Packaging

Choose a double or even triple corrugated cardboard box. New is preferable but if you’re using a used box, ensure that any labels are removed. Individually wrap each item in Christmas wrapping or gift bags but leave the outside of the delivery box plain.

Wrap fragile items in bubble wrap and place them in the centre of the box.  Fill any spaces left with styrofoam packaging chips.

Use high strength packing tape. It’s stronger than regular masking tape or sellotape.

To address an item to Europe you’ll need the recipient’s name, street address and postcode. Ensure the sender’s address is also marked clearly on the outside of the box. For European (EU) countries there’s no need for customs documentation.

Food Parcels 

Seasonal foods are always popular at Christmas time. A hand-picked hamper with favourite treats from home make a thoughtful gift, especially if packed with items that your loved ones can’t get in Europe.

It may be tempting to send homemade delights, but be aware that there are strict regulations regarding what you can send:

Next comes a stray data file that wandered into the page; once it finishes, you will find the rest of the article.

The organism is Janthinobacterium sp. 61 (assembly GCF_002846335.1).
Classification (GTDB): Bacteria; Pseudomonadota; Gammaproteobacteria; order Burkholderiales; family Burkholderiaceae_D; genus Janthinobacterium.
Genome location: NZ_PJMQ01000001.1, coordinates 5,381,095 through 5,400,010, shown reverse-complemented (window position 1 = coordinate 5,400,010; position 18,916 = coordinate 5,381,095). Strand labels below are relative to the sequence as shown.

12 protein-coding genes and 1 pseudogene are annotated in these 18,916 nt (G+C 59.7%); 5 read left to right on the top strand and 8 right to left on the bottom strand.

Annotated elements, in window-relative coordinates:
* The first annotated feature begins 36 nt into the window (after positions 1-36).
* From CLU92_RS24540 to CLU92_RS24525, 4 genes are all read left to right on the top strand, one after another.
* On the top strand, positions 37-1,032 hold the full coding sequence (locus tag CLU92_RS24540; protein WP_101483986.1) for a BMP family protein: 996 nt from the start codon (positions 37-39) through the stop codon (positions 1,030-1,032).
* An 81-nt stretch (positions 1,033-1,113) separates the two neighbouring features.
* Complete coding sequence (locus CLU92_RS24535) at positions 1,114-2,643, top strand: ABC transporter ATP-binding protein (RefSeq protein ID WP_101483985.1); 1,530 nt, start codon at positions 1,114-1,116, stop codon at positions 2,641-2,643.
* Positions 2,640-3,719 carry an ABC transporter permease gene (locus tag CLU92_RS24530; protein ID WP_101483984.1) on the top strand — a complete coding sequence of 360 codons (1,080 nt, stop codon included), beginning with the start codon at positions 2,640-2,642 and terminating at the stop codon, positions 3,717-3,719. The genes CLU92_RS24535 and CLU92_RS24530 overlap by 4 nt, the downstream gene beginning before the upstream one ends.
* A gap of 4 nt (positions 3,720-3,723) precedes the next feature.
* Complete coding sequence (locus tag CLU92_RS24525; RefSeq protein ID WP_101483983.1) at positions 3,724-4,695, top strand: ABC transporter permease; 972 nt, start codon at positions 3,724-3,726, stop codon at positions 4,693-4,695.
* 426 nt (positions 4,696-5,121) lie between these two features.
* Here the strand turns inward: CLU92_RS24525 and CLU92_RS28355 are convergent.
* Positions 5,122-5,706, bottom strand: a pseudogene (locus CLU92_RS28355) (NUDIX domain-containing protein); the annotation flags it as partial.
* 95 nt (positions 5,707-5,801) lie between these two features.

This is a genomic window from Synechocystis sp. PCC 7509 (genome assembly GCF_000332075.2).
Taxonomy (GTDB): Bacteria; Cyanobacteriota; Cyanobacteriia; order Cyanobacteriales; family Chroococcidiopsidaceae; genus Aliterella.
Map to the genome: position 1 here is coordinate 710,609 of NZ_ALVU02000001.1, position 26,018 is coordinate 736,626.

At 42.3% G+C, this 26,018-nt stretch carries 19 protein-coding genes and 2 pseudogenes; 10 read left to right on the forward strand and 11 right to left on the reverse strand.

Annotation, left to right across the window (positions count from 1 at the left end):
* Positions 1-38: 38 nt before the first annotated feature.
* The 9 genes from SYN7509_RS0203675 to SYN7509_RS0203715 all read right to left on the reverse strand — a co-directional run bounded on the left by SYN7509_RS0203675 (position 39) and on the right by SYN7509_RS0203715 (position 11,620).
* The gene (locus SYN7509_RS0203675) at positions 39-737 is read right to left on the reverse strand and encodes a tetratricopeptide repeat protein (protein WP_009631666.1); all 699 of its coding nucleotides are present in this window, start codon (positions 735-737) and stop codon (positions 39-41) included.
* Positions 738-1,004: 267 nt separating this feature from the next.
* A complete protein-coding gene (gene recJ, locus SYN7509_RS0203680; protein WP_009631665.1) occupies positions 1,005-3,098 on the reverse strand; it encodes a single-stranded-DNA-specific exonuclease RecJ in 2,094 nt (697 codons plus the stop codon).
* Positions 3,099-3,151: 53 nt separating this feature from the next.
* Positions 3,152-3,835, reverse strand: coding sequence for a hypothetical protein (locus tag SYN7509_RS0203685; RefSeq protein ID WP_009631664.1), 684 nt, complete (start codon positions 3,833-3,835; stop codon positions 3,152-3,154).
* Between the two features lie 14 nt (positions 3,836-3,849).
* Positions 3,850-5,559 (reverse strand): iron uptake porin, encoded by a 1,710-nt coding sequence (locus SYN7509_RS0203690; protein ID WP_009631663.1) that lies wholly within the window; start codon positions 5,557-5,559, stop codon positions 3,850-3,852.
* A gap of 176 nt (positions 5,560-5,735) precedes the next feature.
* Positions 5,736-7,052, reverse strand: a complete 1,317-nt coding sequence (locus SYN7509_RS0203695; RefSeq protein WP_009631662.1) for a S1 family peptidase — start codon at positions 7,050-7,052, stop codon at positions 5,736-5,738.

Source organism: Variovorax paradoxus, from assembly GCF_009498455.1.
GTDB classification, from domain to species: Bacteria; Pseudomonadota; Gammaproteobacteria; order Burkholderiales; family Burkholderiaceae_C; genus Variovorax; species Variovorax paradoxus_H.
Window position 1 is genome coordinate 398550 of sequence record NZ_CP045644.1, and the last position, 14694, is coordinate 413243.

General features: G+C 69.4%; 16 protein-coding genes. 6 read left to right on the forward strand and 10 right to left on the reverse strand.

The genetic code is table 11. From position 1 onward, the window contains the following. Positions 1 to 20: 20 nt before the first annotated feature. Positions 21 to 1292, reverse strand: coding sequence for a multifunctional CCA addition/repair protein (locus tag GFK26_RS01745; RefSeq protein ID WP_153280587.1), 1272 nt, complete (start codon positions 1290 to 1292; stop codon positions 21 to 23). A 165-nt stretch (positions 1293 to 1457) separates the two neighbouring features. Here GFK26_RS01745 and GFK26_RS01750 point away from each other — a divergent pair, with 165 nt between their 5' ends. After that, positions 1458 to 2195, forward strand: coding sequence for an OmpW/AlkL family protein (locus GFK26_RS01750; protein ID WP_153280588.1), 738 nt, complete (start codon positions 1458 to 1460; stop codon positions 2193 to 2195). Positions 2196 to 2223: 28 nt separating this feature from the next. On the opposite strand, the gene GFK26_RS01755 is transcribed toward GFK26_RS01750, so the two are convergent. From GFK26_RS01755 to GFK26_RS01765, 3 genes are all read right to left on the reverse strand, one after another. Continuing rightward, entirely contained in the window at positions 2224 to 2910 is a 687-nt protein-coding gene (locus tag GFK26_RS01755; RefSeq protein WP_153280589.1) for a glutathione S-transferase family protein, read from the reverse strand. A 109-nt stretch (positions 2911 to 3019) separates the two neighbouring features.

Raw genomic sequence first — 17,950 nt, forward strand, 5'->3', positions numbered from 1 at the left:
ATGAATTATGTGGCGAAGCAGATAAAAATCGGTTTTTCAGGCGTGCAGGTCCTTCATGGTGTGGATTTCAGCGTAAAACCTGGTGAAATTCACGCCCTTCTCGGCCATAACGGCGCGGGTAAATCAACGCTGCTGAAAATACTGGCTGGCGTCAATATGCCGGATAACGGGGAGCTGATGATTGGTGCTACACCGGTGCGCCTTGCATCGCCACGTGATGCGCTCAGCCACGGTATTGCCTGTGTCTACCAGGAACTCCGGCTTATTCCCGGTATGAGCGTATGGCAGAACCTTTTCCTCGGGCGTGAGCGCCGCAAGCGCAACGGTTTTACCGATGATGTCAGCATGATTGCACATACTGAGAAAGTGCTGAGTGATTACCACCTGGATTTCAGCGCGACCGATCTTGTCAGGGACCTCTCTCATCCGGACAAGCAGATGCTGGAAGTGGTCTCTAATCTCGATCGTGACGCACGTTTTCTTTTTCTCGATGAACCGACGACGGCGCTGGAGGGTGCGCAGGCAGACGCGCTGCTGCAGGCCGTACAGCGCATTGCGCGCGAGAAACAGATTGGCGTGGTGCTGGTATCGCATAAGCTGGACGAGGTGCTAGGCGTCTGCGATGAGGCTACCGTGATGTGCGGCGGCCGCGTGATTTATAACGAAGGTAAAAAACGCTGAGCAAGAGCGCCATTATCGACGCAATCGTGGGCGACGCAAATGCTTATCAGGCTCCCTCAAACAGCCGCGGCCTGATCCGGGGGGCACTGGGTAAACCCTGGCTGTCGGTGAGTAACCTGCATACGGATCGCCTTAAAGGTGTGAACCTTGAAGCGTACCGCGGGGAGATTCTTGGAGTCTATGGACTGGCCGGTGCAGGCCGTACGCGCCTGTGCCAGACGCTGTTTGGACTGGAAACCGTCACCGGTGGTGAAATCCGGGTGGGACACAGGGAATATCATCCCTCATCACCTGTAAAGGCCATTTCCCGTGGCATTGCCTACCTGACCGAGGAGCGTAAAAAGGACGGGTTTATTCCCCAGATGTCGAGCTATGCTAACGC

• Choose shop bought items that are packaged and sealed in the original manufacturer’s packaging.
  • Foods should have a ‘use by’ date longer than 6 months.
  • Don’t send chilled items such as meat, cheeses and dairy products.
  • You can send wine beer and champagne, but items with an alcohol volume over 24% are prohibited.

Other Restrictions

Perfume and after shaves are popular Christmas gifts, however they are flammable liquids and therefore prohibited.

Electronic items and toys are also popular but ensure batteries are housed inside the device. All electronic items and toys must bear the CE approved mark.

Delivery Services

Most people automatically choose the Royal Mail to send parcels. However, price increases and a limit of 2 kg, means it’s not necessarily the best option. A quicker and cheaper option would be to send large parcels via an independent courier service; we recently discussed the growth of intra-European imports, many service providers do smaller parcels too. If you are sending a range of gifts to an entire family, grouping them together and using a courier service will save you time and money. You’ll only pay for one delivery service and your parcel can be tracked for extra peace of mind.